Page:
DC Comics introduces: The Anchoress!

I should only be so thin, but still — this is a riot!:

The Anchoress is a young woman whose years in Arkham have noticeably withered her away as she continues to add thousands upon thousands of tick marks upon the stones of her cell. There’s a delicate sense of fragility surrounding this character, making her seem as vulnerable as she is frightening. But what did she do to deem her Arkham’s very first prisoner? See more here.

Okay, guys…what did she do to become Arkham’s first prisoner?

About Elizabeth Scalia
  • Adam Frey

    Heh. Now I’d be mildly curious to know if the author of that annual saw your blog name somewhere, decided it’d be a good name for a character, and there you are.

    Personally, if you want to be a DC Comics character, I’d go for the Spectre. You’d have gotten to participate in a number of Biblical events and get regularly yelled at by St. Michael. (http://dc.wikia.com/wiki/Aztar_(New_Earth))

  • Gail Finke

    Blogged about Gotham, of course!

  • http://ashesfromburntroses.blogspot.com/ Manny

    Am I wrong for thinking that this is a slap at Catholics? An Anchoress is a reclusive religious woman. This woman is hideous and apparently a criminal. I guess it depends on what she did, and we won’t find out until tomorrow.

  • MeanLizzie

    IMHO you’re wrong. Ppl need to Lighten up. I’m sure anchoresses looked bedraggled and underfed bc you know…anchoresses! We have a faith rich in imagery. Maybe someone will find a vocation out of it.

  • Adam Frey

    Manny, it’s a comic book. My guess–from 30 years of reading comics–is that the author thought that the name fit based on whatever backstory he had for the character.

    If you want Catholic-insulting comics, you should have seen the X-Men story from the early 00s where some villain tried to trick Nightcrawler into becoming Pope so he could initiate the Rapture, or something. Said villain used exploding communion wafers. Really. Even non-Catholic X-Men readers were upset by said story.

  • http://ashesfromburntroses.blogspot.com/ Manny

    Take a close look at the picture. The claws she has for hands, the skull for a face, and the hair curled to devil’s horns characterizes her as evil. She’s not just bedraggled and underfed.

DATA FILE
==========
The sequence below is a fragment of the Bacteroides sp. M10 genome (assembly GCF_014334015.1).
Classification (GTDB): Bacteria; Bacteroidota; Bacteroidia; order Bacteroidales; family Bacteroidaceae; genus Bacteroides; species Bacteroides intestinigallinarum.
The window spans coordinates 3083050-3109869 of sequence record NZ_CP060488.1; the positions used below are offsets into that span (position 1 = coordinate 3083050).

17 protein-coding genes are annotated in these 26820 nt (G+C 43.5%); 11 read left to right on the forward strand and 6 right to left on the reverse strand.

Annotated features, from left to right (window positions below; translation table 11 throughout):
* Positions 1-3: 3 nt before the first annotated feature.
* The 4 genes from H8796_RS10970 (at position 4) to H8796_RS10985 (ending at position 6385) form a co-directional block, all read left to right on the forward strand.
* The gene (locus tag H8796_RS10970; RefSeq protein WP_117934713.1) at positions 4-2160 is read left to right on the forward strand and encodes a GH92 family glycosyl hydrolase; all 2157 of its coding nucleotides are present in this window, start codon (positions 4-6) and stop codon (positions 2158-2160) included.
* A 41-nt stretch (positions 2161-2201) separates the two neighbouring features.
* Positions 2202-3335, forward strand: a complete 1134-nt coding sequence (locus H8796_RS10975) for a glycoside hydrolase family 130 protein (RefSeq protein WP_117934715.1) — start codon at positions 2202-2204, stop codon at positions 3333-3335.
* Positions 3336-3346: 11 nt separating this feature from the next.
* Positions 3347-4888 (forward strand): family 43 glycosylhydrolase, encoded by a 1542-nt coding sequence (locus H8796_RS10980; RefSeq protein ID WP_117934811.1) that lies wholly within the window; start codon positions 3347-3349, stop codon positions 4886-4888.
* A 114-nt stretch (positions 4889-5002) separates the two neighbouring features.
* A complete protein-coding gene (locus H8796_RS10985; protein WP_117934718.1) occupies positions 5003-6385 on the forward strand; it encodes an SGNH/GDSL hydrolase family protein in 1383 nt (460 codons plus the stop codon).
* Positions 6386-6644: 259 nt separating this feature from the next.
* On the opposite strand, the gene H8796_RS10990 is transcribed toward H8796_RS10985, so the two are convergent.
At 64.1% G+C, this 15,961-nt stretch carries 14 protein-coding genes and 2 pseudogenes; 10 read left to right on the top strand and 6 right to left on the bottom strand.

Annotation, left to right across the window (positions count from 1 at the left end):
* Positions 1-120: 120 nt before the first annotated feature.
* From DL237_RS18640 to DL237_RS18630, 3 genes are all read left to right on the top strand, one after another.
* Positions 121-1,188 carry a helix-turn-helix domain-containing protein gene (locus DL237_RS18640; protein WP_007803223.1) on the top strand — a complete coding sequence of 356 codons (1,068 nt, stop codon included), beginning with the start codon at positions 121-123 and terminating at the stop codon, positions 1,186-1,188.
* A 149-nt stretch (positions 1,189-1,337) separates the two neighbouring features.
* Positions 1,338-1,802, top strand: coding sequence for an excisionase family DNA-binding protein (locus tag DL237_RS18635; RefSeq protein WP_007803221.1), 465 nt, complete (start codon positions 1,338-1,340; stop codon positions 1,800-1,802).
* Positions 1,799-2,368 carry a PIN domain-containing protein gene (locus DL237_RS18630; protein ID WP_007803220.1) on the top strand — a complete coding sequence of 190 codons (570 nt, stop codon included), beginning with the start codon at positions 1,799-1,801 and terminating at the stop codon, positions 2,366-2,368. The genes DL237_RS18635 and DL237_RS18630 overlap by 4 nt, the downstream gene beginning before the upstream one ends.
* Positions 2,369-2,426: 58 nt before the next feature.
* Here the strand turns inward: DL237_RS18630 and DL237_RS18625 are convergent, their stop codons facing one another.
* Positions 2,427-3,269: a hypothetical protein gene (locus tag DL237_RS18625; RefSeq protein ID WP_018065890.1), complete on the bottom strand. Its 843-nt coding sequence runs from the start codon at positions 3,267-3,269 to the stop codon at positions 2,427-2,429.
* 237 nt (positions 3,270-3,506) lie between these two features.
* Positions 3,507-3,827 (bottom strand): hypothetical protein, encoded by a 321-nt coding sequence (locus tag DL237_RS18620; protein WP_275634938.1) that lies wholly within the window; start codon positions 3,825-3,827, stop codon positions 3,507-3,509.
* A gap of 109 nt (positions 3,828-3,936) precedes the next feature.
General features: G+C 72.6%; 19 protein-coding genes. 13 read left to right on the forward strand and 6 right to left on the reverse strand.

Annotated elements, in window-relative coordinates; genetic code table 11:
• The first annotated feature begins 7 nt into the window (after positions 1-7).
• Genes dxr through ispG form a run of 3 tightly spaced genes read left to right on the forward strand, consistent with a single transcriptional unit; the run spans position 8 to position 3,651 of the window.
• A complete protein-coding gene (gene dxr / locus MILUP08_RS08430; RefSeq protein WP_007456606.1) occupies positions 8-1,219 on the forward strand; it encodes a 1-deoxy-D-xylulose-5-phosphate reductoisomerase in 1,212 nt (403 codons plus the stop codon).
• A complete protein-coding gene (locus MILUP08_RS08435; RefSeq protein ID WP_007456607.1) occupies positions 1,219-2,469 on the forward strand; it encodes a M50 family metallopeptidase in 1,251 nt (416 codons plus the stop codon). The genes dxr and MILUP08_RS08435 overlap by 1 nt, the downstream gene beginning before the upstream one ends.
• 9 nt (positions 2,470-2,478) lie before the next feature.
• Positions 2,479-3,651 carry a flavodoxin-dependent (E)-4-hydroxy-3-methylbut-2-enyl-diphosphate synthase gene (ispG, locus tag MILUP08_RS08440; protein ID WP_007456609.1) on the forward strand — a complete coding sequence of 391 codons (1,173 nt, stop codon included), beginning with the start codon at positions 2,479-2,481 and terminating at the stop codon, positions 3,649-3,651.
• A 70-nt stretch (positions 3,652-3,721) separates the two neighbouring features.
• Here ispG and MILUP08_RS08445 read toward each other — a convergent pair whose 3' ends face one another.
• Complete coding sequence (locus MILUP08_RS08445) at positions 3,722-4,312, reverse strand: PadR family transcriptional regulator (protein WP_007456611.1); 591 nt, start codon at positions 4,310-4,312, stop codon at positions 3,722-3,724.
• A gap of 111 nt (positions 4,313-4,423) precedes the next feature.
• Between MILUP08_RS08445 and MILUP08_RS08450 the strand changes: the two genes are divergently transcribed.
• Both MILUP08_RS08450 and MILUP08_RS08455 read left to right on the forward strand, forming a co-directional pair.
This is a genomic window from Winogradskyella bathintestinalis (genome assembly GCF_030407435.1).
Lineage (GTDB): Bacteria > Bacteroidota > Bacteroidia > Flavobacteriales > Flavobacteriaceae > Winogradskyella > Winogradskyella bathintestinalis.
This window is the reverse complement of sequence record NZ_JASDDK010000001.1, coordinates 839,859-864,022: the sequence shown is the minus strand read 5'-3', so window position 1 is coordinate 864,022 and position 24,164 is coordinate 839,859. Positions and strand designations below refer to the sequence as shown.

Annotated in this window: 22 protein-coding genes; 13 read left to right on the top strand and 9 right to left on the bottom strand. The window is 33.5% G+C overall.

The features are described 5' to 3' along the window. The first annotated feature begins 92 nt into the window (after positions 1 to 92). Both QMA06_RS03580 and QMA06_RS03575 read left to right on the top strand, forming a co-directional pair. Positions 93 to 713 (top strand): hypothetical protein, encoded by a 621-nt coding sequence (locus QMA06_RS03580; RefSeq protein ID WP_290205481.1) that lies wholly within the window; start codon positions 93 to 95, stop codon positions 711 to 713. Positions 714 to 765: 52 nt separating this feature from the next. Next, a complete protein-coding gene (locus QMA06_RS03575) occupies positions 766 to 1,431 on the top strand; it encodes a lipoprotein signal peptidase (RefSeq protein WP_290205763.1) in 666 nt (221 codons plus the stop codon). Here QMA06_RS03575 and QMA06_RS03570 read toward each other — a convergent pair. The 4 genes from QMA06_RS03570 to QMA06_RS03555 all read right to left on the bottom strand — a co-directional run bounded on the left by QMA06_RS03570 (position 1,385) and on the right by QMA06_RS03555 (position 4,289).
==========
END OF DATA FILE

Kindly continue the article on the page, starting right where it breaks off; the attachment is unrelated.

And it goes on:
• Victor

    Another first born for YA Anchoress, sinner vic is really jealous now.

    Go figure brothers and sisters in Christ now.
    Lighten UP folks. :)

  • MeanLizzie

    Really think you are over thinking it and overreacting. It’s a comic book. Most ppl have no idea what an anchoress even is or that there is any relation to Catholicism. Ppl really need to lighten up.

  • Fabio Paolo Barbieri

    One of the things I have been in my life is a comic book writer and artist. I know these people. Manny is exactly right and you are trying to hide from reality. Hatred for Christianity is a defining feature of the modern cartoonist at least since Jim Starlin.

  • http://ashesfromburntroses.blogspot.com/ Manny

    ;) Well, just because I articulated what I thought doesn’t mean I think it’s a big deal. I just put out my observation. It’s not a big deal, though I still think there is a conscious anti-Catholic element to it.

  • http://ashesfromburntroses.blogspot.com/ Manny

    Thanks Fabio.

  • TheodoreSeeber

    Spend 40 years as a real anchoress (do anchorages have wifi?) and you will most certainly be thinner.

    It’s hard to pass more than just bread and water through an anchorage window.

  • TheodoreSeeber

    I have to think that Anchorites of either the male or female variety are usually wishing spiritual isolation for a reason, criminal or otherwise.

    Those on the outside of the anchorage often would think of the anchorite as a prisoner, but in reality, most could petition for their release whenever they wished.

    I’ve often thought that a vacation in a monastery or a mental institution is just what I need. Never have done it though.

  • TheodoreSeeber

    Hahahaha- that fooled you too. No, we won’t find out tomorrow. We’ll find out when Batman Annual #2 comes out July 31, 2013

  • Adam Frey

    I can’t believe people are still debating whether a Batman comic is anti-Catholic. Elizabeth, may I offer a radical suggestion? Why not try to interview the comic creators and find out whether there’s any religious influence to the character? It’s win-win for everybody: the creators get their book promoted; you get a slightly unorthodox interview with some folks in the comic medium. As a comic-reading Catholic, I’d be pleased as punch to read that on your site.

    The writer is Scott Snyder, and he’s on Facebook. I believe the artist is Aaron Lopestri (though comic companies sometimes unexpectedly change who’s doing what art) and has a website at http://www.aaronlopresti.com/.